– Michael Shagrin
Consistency is overrated. To win a championship, you can either be the league’s best team OR you can simply PLAY like the league’s best team for two months. If you’re the Heat, the favorites, the team that should win all-else-being-equal, then, yes — consistency is your ticket. But if you’re not? Then it’s best to built for luck.
Two years ago, Dallas won a championship when a team full of high-variance guys all got hot at once. Jason Terry, JJ Barea, and DeSwhawn Stevenson stopped missing shots for two months. Dirk missed two free-throws in May.
Tonight, the Clippers basically maxed out. They got almost optimal performances from the entire roster — with the exception of Blake Griffin — and demonstrated just how high this team’s ceiling can be.
When his athleticism gets out in front of his decision making, Eric Bledsoe is a turnover-prone point guard with an iffy jumper, but there he was tonight, flexing those Popeye biceps, skipping back downcourt pounding his chest after sparking another fast break.
Sneaky playmakers like Matt Barnes and Lamar Odom can steal points and possessions with tip-ins, tip-backs, savvy cuts, and skip passes. DeAndre Jordan can run and jump with any big in the league. Chauncey Billups is back firing up heat-check threes after playing sporadically all season. And, of course, Jamal Crawford holds the records for one-game, one-season, and all-time four-point plays: volatility personified.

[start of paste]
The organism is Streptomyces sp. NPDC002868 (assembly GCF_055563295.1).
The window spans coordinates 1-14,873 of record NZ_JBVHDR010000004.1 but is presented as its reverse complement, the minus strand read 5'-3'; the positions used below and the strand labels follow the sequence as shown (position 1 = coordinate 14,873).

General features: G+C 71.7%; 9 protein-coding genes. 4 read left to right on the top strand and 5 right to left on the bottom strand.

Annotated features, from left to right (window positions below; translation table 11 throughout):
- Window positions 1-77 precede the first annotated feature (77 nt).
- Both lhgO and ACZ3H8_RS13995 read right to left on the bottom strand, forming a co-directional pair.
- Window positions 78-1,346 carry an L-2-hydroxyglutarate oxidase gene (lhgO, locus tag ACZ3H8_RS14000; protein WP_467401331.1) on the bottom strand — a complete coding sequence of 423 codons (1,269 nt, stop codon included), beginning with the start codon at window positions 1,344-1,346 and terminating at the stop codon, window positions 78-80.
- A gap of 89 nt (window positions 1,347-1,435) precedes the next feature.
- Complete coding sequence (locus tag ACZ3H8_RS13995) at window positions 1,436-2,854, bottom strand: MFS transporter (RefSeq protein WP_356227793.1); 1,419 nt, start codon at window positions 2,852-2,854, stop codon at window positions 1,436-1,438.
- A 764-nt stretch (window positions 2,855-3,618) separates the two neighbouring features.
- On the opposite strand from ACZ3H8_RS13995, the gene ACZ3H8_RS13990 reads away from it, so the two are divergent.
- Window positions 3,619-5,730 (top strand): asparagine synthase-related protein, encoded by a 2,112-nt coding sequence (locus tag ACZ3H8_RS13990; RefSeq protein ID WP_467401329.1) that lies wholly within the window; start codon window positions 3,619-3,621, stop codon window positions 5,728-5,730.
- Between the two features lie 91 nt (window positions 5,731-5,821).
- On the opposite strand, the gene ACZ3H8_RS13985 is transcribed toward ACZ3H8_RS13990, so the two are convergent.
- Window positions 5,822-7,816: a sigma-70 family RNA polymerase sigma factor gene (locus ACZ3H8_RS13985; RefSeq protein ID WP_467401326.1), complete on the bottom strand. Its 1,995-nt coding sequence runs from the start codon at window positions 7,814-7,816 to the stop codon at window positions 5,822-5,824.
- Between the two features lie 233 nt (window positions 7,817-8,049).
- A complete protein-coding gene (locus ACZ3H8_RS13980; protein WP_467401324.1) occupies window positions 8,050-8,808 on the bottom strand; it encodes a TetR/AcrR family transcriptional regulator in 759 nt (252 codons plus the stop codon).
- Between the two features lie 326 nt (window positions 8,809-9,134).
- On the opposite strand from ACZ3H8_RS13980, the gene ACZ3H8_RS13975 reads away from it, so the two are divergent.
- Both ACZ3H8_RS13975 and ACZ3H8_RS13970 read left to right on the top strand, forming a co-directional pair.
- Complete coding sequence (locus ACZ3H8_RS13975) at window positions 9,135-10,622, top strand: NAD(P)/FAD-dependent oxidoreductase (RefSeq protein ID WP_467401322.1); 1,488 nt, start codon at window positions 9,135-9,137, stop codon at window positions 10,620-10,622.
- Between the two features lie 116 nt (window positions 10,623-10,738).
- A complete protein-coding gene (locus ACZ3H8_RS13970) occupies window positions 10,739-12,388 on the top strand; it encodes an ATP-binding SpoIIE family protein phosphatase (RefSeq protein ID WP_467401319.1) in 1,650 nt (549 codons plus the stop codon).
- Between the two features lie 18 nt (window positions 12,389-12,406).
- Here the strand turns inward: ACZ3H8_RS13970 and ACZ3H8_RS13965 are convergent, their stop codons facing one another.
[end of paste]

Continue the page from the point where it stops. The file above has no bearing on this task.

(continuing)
In the end, the core performers simply won’t be enough. As great as Blake and CP3 are, the other contenders have Big 2s and 3s of equal ability. If the Clippers advance deep in these playoffs, it will depend on continuing to get performances like the ones they got tonight from all the guys you probably shouldn’t count on.
– Jordan Heimer
All For One and One For Small
How is Memphis going to stop the Clippers from going small? Vinny Del Negro threw a rather unconventional lineup out there to close in Game 1, a three-guard lineup of Chris Paul, Eric Bledsoe, and Chauncey Billups. That’s not just a three-guard lineup. It’s beyond that. It’s a three-point guard lineup. And the Grizzlies couldn’t do anything about it. Mostly, that’s because they have no one to put at small forward who can pose any sort of offensive threat.
Tayshaun Prince isn’t able to score like he once was and Quincy Pondexter, who is more of a corner-three shooter than a run-him-off-screens-and-let-him-take-tough-shots shooter, isn’t someone that Lionel Hollins loves to play for extended periods of time. That means Paul and Bledsoe can essentially go Rondo-Bradley on the Grizzlies guards: play remarkably aggressively and make them uncomfortable. All of that allows the Clips to hide Billups on the defensive end. And that lineup was so successful tonight that it might not be surprising to see it again in this series.
– Fred Katz
Play It Again, Chris
– Andrew Han